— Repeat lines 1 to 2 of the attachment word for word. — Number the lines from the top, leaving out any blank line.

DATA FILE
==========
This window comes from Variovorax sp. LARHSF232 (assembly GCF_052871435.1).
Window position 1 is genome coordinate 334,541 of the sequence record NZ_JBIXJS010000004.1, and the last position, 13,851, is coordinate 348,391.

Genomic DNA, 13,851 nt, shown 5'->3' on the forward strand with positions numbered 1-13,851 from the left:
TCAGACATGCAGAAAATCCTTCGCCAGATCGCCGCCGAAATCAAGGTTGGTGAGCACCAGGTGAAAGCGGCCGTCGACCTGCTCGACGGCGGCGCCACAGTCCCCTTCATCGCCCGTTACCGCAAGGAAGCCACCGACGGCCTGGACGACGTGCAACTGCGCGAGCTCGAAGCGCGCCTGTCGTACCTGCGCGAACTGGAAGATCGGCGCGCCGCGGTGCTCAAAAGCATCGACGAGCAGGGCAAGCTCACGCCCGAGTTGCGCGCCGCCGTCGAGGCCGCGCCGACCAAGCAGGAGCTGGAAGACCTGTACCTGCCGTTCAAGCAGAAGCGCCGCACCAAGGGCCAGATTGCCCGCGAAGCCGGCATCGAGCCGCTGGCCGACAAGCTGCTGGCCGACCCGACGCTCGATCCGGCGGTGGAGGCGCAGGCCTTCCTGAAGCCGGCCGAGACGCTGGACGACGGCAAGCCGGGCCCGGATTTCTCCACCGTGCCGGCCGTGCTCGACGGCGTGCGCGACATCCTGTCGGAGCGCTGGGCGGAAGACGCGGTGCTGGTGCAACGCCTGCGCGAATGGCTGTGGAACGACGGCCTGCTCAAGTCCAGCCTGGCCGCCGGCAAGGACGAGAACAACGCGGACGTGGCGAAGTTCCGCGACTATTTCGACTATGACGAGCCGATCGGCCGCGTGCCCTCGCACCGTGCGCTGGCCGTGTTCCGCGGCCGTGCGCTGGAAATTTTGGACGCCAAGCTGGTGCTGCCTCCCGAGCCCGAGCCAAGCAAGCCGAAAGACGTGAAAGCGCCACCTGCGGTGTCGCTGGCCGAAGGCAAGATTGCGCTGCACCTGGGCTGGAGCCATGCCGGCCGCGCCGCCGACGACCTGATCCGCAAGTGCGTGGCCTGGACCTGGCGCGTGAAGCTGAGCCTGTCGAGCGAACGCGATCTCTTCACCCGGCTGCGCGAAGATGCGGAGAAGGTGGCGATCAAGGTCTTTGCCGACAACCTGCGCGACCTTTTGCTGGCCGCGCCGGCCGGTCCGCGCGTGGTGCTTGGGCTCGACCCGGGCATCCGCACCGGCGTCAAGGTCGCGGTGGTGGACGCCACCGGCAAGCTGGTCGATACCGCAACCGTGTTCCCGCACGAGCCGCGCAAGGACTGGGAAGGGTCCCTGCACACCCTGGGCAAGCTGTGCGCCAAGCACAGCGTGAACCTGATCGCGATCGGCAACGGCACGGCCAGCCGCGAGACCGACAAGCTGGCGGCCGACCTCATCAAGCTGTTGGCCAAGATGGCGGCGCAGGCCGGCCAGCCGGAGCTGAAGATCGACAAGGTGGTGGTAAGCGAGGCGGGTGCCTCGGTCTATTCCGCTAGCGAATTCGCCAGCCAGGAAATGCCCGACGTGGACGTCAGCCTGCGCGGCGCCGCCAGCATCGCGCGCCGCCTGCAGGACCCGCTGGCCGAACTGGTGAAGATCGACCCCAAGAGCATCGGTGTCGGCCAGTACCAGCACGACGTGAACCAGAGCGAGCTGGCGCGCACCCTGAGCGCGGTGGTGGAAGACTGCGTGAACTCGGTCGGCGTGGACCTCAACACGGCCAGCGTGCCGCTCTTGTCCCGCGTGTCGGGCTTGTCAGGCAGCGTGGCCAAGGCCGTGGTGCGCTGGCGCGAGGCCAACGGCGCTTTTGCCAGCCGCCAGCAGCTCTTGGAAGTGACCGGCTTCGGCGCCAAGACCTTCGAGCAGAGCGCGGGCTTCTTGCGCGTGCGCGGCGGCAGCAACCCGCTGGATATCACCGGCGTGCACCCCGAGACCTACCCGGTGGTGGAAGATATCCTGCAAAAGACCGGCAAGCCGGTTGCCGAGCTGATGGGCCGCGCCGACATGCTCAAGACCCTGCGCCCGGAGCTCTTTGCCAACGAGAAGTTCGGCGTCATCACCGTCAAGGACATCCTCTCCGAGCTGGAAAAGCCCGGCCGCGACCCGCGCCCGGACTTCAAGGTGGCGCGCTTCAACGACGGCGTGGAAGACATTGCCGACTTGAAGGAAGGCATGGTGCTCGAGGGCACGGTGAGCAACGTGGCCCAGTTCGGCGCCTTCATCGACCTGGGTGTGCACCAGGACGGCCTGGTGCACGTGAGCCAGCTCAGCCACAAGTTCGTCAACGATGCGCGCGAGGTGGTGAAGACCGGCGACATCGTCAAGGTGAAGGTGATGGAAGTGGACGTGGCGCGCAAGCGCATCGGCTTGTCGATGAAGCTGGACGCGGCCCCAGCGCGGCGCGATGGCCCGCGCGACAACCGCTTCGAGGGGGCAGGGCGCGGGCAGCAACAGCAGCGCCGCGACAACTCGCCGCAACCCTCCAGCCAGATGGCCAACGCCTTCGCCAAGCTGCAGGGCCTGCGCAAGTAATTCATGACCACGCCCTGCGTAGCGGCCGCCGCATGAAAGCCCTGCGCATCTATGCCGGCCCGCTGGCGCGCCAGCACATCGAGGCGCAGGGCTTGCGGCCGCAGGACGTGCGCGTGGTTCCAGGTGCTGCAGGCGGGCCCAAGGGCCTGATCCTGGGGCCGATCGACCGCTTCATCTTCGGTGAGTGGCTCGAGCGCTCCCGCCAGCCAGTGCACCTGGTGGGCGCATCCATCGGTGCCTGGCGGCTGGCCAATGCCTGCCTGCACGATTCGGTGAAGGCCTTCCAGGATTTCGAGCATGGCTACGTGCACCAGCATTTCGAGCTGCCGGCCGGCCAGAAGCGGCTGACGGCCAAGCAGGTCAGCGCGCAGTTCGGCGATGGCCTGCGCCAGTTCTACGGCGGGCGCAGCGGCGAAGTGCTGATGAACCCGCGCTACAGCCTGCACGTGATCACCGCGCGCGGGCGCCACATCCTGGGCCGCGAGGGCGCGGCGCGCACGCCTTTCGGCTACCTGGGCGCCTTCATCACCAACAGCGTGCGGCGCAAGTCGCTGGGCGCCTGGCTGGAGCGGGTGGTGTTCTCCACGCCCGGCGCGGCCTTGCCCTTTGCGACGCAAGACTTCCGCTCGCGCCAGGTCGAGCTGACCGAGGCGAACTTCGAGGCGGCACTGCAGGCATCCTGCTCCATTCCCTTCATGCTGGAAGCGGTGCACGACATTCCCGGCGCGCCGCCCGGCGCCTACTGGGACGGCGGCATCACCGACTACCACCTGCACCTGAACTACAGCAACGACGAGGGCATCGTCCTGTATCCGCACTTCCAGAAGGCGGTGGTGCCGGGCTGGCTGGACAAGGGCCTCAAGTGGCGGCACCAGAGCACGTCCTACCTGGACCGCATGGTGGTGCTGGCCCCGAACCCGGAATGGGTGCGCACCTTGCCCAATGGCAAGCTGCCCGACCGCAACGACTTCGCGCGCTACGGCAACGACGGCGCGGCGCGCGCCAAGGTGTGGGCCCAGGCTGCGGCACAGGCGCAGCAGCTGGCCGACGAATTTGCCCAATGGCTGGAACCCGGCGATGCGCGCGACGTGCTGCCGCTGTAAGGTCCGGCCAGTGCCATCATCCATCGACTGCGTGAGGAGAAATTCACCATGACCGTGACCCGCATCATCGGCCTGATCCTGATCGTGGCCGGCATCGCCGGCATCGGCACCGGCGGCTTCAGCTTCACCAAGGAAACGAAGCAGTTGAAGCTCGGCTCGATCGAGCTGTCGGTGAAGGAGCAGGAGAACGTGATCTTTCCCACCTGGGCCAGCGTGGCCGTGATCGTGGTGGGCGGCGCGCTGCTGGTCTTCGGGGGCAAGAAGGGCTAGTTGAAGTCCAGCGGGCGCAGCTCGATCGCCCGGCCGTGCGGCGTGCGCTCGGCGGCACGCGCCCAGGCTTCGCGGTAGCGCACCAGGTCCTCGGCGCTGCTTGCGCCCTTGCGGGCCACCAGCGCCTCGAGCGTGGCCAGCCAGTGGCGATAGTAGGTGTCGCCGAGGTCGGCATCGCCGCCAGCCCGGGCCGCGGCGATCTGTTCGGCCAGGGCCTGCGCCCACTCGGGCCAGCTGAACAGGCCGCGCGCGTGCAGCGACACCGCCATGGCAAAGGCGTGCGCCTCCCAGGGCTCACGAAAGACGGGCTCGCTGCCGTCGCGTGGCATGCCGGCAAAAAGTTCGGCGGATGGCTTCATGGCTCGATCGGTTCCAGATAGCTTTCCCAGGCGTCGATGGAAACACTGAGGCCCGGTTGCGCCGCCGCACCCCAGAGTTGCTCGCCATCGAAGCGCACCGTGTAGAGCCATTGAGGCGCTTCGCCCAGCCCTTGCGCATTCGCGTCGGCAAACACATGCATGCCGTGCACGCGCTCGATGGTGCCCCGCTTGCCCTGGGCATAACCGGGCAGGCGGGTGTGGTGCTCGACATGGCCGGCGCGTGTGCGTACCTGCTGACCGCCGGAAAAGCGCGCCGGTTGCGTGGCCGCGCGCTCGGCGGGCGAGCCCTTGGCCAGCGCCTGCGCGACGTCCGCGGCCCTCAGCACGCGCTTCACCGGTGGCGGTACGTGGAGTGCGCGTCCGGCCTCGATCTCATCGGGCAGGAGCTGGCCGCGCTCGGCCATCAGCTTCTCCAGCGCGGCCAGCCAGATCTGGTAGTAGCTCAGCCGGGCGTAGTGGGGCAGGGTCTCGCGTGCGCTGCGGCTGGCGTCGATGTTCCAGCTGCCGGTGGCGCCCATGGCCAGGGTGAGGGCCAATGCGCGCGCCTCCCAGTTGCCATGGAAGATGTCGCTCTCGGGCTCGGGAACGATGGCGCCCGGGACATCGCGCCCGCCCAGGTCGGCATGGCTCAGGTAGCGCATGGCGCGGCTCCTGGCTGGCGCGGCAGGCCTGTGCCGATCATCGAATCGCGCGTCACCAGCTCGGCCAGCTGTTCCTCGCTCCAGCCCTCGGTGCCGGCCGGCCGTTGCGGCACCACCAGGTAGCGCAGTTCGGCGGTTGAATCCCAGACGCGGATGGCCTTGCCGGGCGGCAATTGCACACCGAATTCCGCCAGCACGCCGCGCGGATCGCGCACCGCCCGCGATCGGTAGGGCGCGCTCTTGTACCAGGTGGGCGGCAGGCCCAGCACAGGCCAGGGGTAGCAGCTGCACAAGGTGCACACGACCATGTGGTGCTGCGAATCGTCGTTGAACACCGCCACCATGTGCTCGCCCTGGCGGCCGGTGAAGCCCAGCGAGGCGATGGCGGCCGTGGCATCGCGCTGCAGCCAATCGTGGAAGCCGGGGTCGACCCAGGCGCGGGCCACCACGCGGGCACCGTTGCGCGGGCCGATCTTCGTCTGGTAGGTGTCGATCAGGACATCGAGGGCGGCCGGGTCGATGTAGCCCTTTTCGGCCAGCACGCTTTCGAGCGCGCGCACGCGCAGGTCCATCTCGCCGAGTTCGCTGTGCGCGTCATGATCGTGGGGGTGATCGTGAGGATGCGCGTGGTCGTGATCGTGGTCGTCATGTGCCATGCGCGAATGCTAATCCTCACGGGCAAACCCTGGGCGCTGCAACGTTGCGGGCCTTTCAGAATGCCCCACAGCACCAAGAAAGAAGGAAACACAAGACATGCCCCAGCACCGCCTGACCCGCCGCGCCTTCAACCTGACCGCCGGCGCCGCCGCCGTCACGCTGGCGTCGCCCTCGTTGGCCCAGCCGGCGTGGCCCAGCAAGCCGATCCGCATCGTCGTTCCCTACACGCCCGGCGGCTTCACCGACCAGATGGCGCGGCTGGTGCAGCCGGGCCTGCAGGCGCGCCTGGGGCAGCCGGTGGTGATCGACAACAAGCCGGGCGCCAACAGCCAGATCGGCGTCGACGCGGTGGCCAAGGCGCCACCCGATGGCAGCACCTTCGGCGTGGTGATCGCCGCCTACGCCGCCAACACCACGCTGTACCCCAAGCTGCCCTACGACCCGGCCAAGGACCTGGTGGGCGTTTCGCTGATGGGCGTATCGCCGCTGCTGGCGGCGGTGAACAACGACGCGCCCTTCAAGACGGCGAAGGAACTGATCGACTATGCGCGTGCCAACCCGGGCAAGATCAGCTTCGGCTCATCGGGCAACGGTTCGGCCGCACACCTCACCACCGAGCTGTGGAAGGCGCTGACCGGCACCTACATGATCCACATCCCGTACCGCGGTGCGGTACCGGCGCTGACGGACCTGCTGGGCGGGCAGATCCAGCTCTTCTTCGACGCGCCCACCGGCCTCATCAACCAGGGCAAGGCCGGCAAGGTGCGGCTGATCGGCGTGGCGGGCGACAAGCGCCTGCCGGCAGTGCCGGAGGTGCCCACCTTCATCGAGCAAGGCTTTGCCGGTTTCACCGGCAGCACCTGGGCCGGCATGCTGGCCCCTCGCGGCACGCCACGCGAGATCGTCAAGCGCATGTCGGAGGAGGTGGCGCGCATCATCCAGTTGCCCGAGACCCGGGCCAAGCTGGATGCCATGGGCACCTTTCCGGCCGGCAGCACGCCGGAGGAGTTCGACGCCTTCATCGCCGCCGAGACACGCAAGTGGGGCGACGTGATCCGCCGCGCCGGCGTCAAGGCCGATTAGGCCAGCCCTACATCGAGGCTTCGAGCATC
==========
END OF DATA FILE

This window comes from Variovorax sp. LARHSF232 (assembly GCF_052871435.1).
Window position 1 is genome coordinate 334,541 of the sequence record NZ_JBIXJS010000004.1, and the last position, 13,851, is coordinate 348,391.